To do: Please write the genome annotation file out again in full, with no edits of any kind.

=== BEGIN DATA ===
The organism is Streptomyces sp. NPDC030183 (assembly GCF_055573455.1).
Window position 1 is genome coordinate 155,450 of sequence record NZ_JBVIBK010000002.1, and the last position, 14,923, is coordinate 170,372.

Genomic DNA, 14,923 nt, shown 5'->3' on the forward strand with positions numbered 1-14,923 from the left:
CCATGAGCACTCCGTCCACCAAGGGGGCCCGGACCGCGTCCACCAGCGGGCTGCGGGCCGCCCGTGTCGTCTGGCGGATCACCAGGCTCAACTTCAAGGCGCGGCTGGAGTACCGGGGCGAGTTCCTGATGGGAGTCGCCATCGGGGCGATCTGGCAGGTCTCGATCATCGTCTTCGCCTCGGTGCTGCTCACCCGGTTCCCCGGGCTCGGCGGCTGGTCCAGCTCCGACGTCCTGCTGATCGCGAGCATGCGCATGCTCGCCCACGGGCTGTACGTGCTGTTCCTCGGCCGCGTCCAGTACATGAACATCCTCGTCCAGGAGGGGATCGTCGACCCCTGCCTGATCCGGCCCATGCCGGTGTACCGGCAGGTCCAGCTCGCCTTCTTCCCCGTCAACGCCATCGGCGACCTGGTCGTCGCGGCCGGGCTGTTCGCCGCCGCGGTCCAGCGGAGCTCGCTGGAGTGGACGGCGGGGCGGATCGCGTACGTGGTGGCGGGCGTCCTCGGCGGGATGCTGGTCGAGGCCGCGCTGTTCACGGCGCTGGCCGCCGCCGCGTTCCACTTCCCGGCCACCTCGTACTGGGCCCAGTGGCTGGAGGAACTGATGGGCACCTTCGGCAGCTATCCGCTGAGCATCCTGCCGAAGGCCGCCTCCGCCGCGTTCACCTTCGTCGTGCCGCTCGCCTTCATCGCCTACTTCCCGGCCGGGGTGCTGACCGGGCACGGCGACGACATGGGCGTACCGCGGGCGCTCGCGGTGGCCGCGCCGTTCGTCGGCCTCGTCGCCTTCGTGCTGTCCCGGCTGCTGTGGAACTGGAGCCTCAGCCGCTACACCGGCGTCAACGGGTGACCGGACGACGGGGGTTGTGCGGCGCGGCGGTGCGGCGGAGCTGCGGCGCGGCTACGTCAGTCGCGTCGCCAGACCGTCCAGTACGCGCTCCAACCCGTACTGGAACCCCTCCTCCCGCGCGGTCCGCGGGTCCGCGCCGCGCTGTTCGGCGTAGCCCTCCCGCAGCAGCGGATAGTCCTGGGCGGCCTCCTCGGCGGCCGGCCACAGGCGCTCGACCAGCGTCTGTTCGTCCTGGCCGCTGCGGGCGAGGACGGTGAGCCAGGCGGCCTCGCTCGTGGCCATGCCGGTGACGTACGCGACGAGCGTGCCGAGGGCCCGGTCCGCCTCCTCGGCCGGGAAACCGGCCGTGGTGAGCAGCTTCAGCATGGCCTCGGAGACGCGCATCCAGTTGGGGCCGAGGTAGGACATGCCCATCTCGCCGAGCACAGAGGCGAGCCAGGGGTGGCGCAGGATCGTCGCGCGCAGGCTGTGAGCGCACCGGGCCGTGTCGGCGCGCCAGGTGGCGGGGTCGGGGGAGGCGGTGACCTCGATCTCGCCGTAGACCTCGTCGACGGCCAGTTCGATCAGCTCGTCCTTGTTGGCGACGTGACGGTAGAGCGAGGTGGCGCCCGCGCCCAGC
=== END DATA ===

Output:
The organism is Streptomyces sp. NPDC030183 (assembly GCF_055573455.1).
Window position 1 is genome coordinate 155,450 of sequence record NZ_JBVIBK010000002.1, and the last position, 14,923, is coordinate 170,372.

Genomic DNA, 14,923 nt, shown 5'->3' on the forward strand with positions numbered 1-14,923 from the left:
CCATGAGCACTCCGTCCACCAAGGGGGCCCGGACCGCGTCCACCAGCGGGCTGCGGGCCGCCCGTGTCGTCTGGCGGATCACCAGGCTCAACTTCAAGGCGCGGCTGGAGTACCGGGGCGAGTTCCTGATGGGAGTCGCCATCGGGGCGATCTGGCAGGTCTCGATCATCGTCTTCGCCTCGGTGCTGCTCACCCGGTTCCCCGGGCTCGGCGGCTGGTCCAGCTCCGACGTCCTGCTGATCGCGAGCATGCGCATGCTCGCCCACGGGCTGTACGTGCTGTTCCTCGGCCGCGTCCAGTACATGAACATCCTCGTCCAGGAGGGGATCGTCGACCCCTGCCTGATCCGGCCCATGCCGGTGTACCGGCAGGTCCAGCTCGCCTTCTTCCCCGTCAACGCCATCGGCGACCTGGTCGTCGCGGCCGGGCTGTTCGCCGCCGCGGTCCAGCGGAGCTCGCTGGAGTGGACGGCGGGGCGGATCGCGTACGTGGTGGCGGGCGTCCTCGGCGGGATGCTGGTCGAGGCCGCGCTGTTCACGGCGCTGGCCGCCGCCGCGTTCCACTTCCCGGCCACCTCGTACTGGGCCCAGTGGCTGGAGGAACTGATGGGCACCTTCGGCAGCTATCCGCTGAGCATCCTGCCGAAGGCCGCCTCCGCCGCGTTCACCTTCGTCGTGCCGCTCGCCTTCATCGCCTACTTCCCGGCCGGGGTGCTGACCGGGCACGGCGACGACATGGGCGTACCGCGGGCGCTCGCGGTGGCCGCGCCGTTCGTCGGCCTCGTCGCCTTCGTGCTGTCCCGGCTGCTGTGGAACTGGAGCCTCAGCCGCTACACCGGCGTCAACGGGTGACCGGACGACGGGGGTTGTGCGGCGCGGCGGTGCGGCGGAGCTGCGGCGCGGCTACGTCAGTCGCGTCGCCAGACCGTCCAGTACGCGCTCCAACCCGTACTGGAACCCCTCCTCCCGCGCGGTCCGCGGGTCCGCGCCGCGCTGTTCGGCGTAGCCCTCCCGCAGCAGCGGATAGTCCTGGGCGGCCTCCTCGGCGGCCGGCCACAGGCGCTCGACCAGCGTCTGTTCGTCCTGGCCGCTGCGGGCGAGGACGGTGAGCCAGGCGGCCTCGCTCGTGGCCATGCCGGTGACGTACGCGACGAGCGTGCCGAGGGCCCGGTCCGCCTCCTCGGCCGGGAAACCGGCCGTGGTGAGCAGCTTCAGCATGGCCTCGGAGACGCGCATCCAGTTGGGGCCGAGGTAGGACATGCCCATCTCGCCGAGCACAGAGGCGAGCCAGGGGTGGCGCAGGATCGTCGCGCGCAGGCTGTGAGCGCACCGGGCCGTGTCGGCGCGCCAGGTGGCGGGGTCGGGGGAGGCGGTGACCTCGATCTCGCCGTAGACCTCGTCGACGGCCAGTTCGATCAGCTCGTCCTTGTTGGCGACGTGACGGTAGAGCGAGGTGGCGCCCGCGCCCAGC